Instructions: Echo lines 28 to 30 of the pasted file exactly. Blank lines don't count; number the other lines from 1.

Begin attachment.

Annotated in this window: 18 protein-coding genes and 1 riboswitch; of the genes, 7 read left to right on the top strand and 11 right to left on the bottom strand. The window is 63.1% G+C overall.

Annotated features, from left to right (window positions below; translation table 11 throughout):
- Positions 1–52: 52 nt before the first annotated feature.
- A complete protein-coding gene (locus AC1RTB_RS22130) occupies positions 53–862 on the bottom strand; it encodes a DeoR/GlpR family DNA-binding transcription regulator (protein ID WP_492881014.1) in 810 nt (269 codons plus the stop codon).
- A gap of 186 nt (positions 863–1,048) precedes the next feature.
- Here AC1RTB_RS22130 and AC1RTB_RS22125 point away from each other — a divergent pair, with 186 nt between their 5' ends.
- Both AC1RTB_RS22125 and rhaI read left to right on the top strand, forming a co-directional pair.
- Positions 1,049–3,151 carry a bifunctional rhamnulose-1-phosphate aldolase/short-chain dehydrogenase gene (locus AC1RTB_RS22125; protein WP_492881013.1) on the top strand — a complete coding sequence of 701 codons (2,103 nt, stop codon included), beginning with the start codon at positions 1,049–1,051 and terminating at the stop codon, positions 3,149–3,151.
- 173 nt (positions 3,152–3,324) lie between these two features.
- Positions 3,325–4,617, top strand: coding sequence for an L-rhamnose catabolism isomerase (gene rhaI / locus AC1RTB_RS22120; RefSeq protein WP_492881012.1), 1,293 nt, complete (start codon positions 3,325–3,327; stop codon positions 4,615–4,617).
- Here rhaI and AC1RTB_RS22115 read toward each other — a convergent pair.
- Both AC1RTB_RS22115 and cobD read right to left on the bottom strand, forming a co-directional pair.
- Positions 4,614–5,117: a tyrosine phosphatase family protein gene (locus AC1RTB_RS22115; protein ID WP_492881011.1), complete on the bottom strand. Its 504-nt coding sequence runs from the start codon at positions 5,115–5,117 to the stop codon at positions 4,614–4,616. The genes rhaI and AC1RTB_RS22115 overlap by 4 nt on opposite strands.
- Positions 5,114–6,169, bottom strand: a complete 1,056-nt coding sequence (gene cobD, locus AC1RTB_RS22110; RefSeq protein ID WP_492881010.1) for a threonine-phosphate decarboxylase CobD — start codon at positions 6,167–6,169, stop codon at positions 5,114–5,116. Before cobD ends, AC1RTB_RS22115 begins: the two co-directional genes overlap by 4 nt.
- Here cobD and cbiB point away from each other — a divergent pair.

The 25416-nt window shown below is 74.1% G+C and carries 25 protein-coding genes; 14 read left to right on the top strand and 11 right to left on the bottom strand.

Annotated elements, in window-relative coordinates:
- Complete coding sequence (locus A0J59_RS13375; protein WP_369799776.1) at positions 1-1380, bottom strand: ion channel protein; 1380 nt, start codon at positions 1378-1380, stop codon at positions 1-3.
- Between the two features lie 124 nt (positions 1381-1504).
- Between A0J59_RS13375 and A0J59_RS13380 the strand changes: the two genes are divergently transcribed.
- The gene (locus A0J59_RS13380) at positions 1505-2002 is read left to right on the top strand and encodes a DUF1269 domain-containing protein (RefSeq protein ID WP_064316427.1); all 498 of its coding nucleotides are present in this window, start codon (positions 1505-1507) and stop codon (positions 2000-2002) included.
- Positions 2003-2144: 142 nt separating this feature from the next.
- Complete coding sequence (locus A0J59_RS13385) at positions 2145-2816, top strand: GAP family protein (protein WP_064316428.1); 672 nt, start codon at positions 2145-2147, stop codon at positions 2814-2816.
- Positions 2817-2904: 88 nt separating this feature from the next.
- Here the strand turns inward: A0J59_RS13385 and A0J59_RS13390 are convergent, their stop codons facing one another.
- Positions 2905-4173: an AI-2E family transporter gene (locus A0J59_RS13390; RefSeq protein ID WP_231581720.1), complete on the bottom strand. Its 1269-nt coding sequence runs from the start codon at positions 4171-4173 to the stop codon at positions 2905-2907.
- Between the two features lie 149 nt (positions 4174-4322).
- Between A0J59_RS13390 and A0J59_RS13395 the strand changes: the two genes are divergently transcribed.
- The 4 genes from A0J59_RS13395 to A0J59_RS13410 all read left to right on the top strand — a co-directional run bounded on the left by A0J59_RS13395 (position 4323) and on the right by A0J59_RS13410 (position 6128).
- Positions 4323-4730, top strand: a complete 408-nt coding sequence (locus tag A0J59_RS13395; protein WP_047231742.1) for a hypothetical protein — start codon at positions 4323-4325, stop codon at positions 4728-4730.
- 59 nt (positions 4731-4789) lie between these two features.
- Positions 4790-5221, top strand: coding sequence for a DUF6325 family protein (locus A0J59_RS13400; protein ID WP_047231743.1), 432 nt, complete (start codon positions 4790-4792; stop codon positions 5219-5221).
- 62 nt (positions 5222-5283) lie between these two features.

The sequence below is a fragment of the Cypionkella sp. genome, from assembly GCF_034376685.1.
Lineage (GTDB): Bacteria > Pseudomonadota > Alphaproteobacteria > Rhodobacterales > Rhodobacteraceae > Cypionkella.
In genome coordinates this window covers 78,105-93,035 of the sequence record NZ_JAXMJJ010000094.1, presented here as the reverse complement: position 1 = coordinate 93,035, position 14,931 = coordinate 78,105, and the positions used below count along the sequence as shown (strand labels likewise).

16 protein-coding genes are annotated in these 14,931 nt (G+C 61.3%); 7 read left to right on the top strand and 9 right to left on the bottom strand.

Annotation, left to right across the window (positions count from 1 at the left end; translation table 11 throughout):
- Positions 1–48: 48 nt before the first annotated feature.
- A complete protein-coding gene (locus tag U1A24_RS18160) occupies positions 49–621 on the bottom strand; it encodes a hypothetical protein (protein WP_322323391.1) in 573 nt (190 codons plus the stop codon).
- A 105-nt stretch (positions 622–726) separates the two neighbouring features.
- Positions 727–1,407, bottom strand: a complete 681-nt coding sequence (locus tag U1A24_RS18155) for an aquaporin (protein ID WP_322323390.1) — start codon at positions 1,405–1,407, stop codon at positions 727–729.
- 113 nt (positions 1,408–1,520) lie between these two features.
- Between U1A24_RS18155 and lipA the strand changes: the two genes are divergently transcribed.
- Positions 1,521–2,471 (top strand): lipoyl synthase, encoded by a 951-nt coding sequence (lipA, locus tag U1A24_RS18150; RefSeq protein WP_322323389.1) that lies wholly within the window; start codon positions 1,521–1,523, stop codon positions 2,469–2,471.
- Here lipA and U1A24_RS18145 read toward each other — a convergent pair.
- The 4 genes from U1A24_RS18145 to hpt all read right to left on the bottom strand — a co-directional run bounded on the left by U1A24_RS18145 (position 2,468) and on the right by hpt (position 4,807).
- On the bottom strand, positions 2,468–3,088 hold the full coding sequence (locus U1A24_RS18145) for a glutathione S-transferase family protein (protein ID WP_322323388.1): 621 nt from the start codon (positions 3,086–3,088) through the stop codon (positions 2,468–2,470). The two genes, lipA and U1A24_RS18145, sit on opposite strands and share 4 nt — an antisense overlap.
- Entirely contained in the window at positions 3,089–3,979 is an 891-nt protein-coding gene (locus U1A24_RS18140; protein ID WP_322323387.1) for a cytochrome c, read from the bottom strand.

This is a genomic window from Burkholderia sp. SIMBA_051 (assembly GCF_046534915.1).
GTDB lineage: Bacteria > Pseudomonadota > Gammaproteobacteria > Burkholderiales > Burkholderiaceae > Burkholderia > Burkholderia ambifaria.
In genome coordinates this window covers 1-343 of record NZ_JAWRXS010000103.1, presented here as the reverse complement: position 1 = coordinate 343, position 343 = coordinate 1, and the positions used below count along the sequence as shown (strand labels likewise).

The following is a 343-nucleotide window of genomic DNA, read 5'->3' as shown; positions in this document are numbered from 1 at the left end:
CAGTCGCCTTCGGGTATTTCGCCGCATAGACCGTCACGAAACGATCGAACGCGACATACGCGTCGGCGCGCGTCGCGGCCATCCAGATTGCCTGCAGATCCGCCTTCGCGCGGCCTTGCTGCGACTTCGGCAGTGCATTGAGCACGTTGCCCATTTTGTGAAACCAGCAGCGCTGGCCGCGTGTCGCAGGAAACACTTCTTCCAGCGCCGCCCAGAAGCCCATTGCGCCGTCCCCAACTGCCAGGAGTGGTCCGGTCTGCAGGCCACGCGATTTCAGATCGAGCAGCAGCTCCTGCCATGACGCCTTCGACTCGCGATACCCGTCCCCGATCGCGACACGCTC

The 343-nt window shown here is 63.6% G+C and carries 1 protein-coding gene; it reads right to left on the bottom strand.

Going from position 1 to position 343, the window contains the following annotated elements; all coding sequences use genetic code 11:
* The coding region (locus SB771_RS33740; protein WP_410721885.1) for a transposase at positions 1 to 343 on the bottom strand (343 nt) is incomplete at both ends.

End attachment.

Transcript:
- Between A0J59_RS13390 and A0J59_RS13395 the strand changes: the two genes are divergently transcribed.
- The 4 genes from A0J59_RS13395 to A0J59_RS13410 all read left to right on the top strand — a co-directional run bounded on the left by A0J59_RS13395 (position 4323) and on the right by A0J59_RS13410 (position 6128).
- Positions 4323-4730, top strand: a complete 408-nt coding sequence (locus tag A0J59_RS13395; protein WP_047231742.1) for a hypothetical protein — start codon at positions 4323-4325, stop codon at positions 4728-4730.